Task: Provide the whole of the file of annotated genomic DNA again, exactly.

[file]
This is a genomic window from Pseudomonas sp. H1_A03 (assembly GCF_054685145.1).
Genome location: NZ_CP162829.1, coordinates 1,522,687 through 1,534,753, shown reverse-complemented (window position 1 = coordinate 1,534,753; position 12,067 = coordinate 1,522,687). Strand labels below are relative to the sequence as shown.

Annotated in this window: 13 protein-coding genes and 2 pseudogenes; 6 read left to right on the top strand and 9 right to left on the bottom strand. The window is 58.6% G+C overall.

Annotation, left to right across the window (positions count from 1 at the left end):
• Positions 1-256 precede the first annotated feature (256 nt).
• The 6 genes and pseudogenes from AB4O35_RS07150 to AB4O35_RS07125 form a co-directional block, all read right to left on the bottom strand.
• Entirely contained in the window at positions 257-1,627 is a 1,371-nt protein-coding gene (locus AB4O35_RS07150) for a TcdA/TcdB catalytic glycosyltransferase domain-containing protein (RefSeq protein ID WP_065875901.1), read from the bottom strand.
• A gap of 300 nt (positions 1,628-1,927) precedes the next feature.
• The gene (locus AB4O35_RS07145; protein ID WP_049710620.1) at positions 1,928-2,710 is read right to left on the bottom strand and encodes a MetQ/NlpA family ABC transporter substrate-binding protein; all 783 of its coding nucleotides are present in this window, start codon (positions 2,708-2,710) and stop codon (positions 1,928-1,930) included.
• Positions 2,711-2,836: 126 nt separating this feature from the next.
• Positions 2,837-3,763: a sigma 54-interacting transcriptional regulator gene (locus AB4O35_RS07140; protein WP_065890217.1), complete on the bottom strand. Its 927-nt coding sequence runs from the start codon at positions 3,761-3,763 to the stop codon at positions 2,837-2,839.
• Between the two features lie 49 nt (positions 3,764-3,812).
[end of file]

This is a genomic window from Pseudomonas sp. H1_A03 (assembly GCF_054685145.1).
Genome location: NZ_CP162829.1, coordinates 1,522,687 through 1,534,753, shown reverse-complemented (window position 1 = coordinate 1,534,753; position 12,067 = coordinate 1,522,687). Strand labels below are relative to the sequence as shown.

Annotated in this window: 13 protein-coding genes and 2 pseudogenes; 6 read left to right on the top strand and 9 right to left on the bottom strand. The window is 58.6% G+C overall.

Annotation, left to right across the window (positions count from 1 at the left end):
• Positions 1-256 precede the first annotated feature (256 nt).
• The 6 genes and pseudogenes from AB4O35_RS07150 to AB4O35_RS07125 form a co-directional block, all read right to left on the bottom strand.
• Entirely contained in the window at positions 257-1,627 is a 1,371-nt protein-coding gene (locus AB4O35_RS07150) for a TcdA/TcdB catalytic glycosyltransferase domain-containing protein (RefSeq protein ID WP_065875901.1), read from the bottom strand.
• A gap of 300 nt (positions 1,628-1,927) precedes the next feature.
• The gene (locus AB4O35_RS07145; protein ID WP_049710620.1) at positions 1,928-2,710 is read right to left on the bottom strand and encodes a MetQ/NlpA family ABC transporter substrate-binding protein; all 783 of its coding nucleotides are present in this window, start codon (positions 2,708-2,710) and stop codon (positions 1,928-1,930) included.
• Positions 2,711-2,836: 126 nt separating this feature from the next.
• Positions 2,837-3,763: a sigma 54-interacting transcriptional regulator gene (locus AB4O35_RS07140; protein WP_065890217.1), complete on the bottom strand. Its 927-nt coding sequence runs from the start codon at positions 3,761-3,763 to the stop codon at positions 2,837-2,839.
• Between the two features lie 49 nt (positions 3,764-3,812).